Every day, as we scroll through our Twitter feeds, we see more and more ideas about knowing your students better. This year, our district is engaging and utilizing Deeper Learning strategies to engage our students in their learning. After a recent professional development day sponsored by our school district and Highlander Institute, we decided to start our year off differently by getting to know our students better.

We have always gotten to know our students as learners. As reading teachers, we become aware of their strengths and weaknesses through several short screening and diagnostic measures.  We put a picture together of them – their decoding skills, their fluency and their ability to comprehend new words and text.  We believe, the better we know them as learners, the better we can teach them so they can learn.  But that really wasn’t the whole child. Those were still disparate pieces we were attempting to merge together.

We needed a way to get to know them as people.  Traditionally, we have them complete some sort of interest survey.  This picture of our students seemed incomplete, fuzzy.  We didn’t know what made our students frustrated, stuck or even joyful about the reading process.


A sample letter from one of our students.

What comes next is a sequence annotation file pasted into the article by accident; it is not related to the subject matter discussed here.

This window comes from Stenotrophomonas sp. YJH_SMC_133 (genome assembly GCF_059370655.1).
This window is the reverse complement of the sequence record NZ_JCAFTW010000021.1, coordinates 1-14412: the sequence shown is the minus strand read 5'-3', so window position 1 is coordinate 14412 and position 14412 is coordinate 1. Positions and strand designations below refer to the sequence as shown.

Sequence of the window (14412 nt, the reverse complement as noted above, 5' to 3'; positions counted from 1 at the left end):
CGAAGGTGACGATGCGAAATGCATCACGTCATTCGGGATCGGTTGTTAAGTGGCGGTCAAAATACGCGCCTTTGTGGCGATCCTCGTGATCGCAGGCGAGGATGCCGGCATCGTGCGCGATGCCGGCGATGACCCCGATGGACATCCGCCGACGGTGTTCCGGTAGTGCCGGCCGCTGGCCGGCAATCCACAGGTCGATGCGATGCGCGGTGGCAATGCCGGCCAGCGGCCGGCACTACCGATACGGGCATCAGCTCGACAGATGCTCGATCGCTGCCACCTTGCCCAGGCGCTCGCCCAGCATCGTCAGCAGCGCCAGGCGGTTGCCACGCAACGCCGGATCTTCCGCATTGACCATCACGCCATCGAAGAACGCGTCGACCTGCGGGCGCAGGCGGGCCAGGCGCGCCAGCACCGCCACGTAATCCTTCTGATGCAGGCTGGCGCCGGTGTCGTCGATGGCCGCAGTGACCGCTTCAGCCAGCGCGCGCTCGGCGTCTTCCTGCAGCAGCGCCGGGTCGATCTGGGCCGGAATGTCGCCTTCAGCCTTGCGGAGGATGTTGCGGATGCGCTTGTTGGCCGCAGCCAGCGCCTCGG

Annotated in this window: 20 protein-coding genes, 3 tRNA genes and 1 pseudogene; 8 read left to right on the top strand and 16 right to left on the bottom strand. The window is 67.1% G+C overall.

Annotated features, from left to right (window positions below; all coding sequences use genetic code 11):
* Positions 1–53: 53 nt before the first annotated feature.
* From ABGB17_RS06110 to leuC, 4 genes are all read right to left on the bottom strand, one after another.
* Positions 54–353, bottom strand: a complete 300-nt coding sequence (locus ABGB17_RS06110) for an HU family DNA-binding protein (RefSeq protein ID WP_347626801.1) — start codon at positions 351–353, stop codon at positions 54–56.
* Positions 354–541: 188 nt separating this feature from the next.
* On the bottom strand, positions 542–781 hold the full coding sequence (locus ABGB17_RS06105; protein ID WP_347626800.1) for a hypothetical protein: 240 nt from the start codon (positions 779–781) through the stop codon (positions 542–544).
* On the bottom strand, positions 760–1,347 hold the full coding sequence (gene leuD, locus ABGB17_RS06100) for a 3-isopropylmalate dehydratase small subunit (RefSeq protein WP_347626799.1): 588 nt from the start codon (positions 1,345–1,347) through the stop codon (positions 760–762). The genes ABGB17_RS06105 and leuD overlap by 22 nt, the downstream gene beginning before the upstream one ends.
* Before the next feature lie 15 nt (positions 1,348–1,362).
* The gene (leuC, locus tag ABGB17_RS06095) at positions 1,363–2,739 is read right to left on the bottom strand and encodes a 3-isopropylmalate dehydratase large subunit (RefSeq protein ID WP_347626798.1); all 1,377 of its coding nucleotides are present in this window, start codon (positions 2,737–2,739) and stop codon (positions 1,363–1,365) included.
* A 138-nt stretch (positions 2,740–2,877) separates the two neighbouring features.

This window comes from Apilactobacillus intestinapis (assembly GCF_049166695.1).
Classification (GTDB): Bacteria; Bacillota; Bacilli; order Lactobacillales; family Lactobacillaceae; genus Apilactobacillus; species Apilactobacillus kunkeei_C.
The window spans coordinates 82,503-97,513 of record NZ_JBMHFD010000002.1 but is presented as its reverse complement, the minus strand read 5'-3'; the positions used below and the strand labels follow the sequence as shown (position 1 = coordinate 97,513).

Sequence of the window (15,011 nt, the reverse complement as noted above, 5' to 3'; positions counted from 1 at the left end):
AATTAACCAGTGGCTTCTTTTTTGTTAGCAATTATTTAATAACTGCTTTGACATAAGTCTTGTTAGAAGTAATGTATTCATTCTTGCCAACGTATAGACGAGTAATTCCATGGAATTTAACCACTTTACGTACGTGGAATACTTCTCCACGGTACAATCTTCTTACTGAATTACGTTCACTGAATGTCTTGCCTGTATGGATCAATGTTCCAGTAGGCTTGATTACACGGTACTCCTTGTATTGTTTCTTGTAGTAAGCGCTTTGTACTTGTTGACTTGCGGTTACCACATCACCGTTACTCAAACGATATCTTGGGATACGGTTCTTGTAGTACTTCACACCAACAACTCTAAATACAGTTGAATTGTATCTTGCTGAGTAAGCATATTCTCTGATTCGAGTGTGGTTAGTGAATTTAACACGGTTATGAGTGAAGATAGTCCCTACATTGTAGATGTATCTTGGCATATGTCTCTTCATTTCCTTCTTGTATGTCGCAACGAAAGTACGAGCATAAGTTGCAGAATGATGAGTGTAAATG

We first began discussing our own relationships with reading and were totally honest in regard to our feelings and experiences reading. Yes, we admitted we were both struggling readers as young children! They were shocked and yet, reassured.  We reviewed Sharon Walpole’s Staircase to Proficiency, so students could discuss their successes and obstacles using the correct terms.

Students then joined in and discussed some of their experiences, challenges, and successes. After orally rehearsing and hearing from others, students were given a sample reading letter and we discussed academic vocabulary such as “greeting” and “closing.” Students then drafted their letters and we engaged in peer feedback using Two Stars and a Wish (two great things about their writing and one wish to make it better). After the students made their edits and revisions based on the feedback, they published their writing.

For us, it was a different experience to start the year this way, but it was so worth it. These letters opened our eyes to how much we need to strengthen our students’ relationship with reading.  In some cases, their honesty was heartbreaking, touching or inspiring. We feel better prepared to start them on their journey to become better readers.

Thank you for reading our blog! We look forward to continuing our conversation with you in future posts.

We’d love to hear from you in the comment section about your experiences getting to know your students at a “deeper” level.

Brian & Dawn